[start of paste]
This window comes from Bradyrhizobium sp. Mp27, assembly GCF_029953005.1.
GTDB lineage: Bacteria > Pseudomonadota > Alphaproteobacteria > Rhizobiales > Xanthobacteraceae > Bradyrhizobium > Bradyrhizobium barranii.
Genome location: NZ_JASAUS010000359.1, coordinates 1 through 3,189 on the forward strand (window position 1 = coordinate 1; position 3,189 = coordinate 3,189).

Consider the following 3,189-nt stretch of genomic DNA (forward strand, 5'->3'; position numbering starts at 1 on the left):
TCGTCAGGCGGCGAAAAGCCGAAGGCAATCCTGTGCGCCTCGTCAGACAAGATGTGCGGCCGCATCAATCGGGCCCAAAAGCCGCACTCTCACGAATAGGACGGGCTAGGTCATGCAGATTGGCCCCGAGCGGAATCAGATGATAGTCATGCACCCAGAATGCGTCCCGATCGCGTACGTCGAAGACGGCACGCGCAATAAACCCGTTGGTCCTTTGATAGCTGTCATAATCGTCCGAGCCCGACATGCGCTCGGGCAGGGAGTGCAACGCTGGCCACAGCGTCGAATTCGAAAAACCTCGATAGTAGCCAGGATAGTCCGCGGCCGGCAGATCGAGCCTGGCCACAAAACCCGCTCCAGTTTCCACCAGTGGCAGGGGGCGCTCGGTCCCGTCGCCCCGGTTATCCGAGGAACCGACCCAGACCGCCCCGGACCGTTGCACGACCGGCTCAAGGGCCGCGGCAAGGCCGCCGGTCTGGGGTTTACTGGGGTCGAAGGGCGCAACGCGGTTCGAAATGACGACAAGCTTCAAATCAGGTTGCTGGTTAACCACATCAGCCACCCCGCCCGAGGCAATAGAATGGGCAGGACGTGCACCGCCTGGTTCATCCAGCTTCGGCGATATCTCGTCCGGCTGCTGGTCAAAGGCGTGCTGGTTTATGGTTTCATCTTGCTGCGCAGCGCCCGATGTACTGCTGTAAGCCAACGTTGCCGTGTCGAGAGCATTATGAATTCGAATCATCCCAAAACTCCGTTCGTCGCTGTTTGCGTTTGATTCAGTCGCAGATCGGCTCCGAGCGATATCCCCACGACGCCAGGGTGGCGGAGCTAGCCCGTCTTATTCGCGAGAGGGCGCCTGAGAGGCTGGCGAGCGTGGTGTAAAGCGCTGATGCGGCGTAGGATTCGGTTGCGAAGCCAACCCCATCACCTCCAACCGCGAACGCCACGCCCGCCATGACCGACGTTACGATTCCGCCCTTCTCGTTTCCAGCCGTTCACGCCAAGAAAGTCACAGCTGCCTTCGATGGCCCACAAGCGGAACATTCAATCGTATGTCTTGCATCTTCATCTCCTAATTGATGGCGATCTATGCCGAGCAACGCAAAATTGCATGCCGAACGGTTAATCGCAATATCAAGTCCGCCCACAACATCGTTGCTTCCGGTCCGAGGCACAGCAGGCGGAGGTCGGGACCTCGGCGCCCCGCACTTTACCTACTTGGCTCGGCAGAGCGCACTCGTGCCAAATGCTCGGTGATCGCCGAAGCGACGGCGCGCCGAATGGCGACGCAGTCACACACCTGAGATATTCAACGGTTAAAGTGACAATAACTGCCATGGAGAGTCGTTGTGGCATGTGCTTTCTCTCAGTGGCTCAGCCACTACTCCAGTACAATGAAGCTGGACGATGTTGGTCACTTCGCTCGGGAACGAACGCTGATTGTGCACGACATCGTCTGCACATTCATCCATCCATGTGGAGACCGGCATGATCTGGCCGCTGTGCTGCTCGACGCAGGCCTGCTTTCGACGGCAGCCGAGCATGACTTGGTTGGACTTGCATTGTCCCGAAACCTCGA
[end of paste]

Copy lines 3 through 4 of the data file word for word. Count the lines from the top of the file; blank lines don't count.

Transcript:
Genome location: NZ_JASAUS010000359.1, coordinates 1 through 3,189 on the forward strand (window position 1 = coordinate 1; position 3,189 = coordinate 3,189).

Consider the following 3,189-nt stretch of genomic DNA (forward strand, 5'->3'; position numbering starts at 1 on the left):